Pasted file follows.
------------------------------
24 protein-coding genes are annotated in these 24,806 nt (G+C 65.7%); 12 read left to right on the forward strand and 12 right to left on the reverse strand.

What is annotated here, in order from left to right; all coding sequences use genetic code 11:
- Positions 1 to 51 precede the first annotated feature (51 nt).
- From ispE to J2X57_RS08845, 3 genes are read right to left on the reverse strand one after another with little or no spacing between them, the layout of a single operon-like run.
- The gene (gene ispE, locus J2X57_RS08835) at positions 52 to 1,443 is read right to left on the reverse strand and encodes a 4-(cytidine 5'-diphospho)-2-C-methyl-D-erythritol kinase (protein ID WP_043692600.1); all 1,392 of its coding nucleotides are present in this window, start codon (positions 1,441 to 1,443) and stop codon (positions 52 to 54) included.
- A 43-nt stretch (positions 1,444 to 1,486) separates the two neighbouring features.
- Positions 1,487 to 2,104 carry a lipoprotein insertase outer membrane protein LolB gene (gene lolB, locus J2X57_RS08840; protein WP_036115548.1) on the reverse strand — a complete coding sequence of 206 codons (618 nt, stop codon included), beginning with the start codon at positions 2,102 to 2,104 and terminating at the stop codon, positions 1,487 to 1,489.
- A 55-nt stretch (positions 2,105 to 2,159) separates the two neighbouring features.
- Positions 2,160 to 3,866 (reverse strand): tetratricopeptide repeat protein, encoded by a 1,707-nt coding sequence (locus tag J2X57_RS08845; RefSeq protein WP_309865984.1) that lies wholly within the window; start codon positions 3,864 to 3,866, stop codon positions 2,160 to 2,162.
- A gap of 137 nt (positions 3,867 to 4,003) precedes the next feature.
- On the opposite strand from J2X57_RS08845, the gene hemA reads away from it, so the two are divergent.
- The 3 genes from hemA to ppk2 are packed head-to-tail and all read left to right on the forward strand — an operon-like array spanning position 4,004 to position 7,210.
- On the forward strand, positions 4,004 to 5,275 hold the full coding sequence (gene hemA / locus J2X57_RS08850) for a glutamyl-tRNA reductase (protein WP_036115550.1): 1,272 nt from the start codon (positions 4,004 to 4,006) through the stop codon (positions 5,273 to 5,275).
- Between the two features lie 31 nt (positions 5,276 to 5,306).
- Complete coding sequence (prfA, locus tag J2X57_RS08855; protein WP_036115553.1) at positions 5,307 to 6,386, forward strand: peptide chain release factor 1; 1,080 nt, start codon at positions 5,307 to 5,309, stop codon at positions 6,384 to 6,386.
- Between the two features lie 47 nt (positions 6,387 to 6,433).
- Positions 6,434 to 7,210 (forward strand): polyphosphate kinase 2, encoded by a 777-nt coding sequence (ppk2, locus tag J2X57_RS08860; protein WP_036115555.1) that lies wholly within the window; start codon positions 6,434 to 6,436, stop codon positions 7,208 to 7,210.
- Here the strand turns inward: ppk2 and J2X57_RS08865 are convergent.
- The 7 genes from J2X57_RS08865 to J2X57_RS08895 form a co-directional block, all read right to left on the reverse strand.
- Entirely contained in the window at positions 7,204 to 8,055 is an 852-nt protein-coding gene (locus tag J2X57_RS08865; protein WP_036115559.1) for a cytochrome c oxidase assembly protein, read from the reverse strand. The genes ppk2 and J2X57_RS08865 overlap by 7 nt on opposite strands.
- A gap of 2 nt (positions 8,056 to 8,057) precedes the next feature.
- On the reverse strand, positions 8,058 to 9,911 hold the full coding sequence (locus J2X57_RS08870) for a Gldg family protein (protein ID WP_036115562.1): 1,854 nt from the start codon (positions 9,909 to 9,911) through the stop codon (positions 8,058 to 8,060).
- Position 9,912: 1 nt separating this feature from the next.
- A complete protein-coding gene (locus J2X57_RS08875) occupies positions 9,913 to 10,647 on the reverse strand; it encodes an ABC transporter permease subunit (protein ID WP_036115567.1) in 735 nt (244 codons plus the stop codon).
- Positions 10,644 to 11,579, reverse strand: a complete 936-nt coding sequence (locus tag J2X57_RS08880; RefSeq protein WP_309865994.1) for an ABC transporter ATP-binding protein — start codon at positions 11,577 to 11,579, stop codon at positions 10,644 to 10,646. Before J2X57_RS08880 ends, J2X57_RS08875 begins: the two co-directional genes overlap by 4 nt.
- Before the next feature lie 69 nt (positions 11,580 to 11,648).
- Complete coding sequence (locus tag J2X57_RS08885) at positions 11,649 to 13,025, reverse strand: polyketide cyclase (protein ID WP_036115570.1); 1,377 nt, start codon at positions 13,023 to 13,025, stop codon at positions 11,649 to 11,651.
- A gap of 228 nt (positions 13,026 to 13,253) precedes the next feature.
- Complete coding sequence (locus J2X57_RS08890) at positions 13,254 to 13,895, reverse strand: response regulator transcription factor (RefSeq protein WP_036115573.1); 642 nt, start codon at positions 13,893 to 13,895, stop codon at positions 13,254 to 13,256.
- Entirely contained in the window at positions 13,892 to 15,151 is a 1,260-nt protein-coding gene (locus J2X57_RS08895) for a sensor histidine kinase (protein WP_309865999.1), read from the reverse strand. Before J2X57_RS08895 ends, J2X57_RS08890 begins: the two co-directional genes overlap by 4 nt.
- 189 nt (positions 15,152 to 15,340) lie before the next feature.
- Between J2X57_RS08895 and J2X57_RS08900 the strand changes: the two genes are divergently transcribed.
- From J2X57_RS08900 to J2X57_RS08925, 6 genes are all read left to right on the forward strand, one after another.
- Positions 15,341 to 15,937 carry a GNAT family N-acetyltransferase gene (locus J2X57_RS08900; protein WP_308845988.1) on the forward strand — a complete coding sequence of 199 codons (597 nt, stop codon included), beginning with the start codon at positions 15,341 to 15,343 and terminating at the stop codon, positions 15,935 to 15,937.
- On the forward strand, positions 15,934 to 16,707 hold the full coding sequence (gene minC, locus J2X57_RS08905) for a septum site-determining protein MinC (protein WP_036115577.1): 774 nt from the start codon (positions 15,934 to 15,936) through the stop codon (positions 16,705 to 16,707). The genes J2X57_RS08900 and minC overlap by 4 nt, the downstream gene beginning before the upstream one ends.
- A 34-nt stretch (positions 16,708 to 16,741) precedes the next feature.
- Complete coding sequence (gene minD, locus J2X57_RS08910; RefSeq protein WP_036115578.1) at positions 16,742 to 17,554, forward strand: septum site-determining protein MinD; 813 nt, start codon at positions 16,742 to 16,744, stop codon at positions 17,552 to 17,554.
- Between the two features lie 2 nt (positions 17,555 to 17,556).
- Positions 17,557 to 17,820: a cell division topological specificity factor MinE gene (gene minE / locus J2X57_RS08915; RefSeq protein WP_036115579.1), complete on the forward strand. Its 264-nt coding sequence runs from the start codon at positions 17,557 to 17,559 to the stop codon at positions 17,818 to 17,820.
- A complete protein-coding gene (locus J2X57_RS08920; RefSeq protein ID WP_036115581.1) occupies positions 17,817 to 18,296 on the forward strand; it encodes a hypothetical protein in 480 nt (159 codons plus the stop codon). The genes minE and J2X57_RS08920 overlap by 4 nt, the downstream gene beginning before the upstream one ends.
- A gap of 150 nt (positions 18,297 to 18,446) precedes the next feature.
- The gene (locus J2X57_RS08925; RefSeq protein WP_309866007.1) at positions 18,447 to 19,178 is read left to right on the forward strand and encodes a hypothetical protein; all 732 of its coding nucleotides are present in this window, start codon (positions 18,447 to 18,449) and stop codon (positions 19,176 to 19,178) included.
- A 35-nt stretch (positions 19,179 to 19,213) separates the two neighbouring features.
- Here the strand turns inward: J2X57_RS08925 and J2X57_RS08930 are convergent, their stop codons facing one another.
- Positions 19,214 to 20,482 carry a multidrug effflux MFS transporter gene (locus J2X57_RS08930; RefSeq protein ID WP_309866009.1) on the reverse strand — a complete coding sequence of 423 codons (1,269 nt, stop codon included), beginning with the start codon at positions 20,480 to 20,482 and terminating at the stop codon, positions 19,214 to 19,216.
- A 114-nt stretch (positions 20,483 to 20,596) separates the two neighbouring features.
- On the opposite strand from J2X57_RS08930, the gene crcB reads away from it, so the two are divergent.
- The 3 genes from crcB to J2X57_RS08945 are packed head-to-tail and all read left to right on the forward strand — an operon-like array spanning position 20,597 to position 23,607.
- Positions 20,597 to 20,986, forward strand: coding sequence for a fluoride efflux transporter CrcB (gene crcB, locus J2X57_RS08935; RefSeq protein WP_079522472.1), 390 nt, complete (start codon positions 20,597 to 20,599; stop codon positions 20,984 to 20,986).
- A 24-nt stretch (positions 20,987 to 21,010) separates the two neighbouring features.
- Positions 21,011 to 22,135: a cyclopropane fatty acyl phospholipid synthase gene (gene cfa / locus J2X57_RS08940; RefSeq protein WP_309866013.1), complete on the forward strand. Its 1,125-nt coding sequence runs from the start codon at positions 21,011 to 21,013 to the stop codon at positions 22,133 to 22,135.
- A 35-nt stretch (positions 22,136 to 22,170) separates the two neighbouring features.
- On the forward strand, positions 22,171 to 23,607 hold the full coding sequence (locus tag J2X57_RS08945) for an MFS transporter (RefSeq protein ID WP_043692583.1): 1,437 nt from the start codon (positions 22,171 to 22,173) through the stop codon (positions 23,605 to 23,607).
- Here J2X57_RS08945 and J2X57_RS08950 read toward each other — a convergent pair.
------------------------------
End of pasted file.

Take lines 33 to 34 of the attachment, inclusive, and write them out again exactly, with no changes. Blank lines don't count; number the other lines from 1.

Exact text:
- From J2X57_RS08900 to J2X57_RS08925, 6 genes are all read left to right on the forward strand, one after another.
- Positions 15,341 to 15,937 carry a GNAT family N-acetyltransferase gene (locus J2X57_RS08900; protein WP_308845988.1) on the forward strand — a complete coding sequence of 199 codons (597 nt, stop codon included), beginning with the start codon at positions 15,341 to 15,343 and terminating at the stop codon, positions 15,935 to 15,937.